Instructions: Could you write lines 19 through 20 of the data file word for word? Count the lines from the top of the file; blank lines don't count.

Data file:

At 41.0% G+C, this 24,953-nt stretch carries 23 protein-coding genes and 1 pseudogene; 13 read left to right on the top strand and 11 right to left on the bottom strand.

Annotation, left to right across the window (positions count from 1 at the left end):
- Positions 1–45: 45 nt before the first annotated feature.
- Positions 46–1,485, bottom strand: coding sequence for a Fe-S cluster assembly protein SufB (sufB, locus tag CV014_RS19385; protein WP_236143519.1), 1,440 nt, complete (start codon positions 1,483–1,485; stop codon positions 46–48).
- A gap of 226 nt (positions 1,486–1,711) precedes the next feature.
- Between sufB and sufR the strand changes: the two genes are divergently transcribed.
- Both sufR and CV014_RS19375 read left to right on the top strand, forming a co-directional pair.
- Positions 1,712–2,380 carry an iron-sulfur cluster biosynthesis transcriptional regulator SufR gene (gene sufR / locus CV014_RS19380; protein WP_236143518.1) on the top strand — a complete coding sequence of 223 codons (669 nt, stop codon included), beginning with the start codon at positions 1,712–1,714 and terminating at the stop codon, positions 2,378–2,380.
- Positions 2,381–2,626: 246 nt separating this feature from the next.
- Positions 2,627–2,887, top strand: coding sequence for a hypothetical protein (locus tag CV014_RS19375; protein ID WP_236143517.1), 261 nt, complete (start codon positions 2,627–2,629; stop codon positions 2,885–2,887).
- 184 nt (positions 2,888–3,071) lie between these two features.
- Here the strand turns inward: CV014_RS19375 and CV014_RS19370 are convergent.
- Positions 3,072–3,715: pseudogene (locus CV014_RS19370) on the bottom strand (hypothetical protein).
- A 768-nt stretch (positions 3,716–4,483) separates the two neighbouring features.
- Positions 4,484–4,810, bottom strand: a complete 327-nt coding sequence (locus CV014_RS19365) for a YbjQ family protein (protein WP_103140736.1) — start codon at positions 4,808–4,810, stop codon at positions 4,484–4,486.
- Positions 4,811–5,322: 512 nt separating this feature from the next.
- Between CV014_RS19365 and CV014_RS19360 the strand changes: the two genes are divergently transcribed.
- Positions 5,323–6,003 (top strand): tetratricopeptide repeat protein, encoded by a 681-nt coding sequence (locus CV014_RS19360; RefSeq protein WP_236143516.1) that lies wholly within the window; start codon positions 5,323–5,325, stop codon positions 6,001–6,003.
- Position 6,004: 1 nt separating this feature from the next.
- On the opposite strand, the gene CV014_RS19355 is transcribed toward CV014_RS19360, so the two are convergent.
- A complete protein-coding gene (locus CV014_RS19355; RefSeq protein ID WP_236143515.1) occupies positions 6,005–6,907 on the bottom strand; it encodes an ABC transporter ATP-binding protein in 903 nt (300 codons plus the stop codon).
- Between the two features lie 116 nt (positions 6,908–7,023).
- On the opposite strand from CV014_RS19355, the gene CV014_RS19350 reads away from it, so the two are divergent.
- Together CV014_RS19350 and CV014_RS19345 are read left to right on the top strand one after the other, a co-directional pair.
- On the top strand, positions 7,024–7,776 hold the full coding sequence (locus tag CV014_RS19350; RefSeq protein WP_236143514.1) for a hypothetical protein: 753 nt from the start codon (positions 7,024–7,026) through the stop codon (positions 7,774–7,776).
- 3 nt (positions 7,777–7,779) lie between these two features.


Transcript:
- Position 6,004: 1 nt separating this feature from the next.
- On the opposite strand, the gene CV014_RS19355 is transcribed toward CV014_RS19360, so the two are convergent.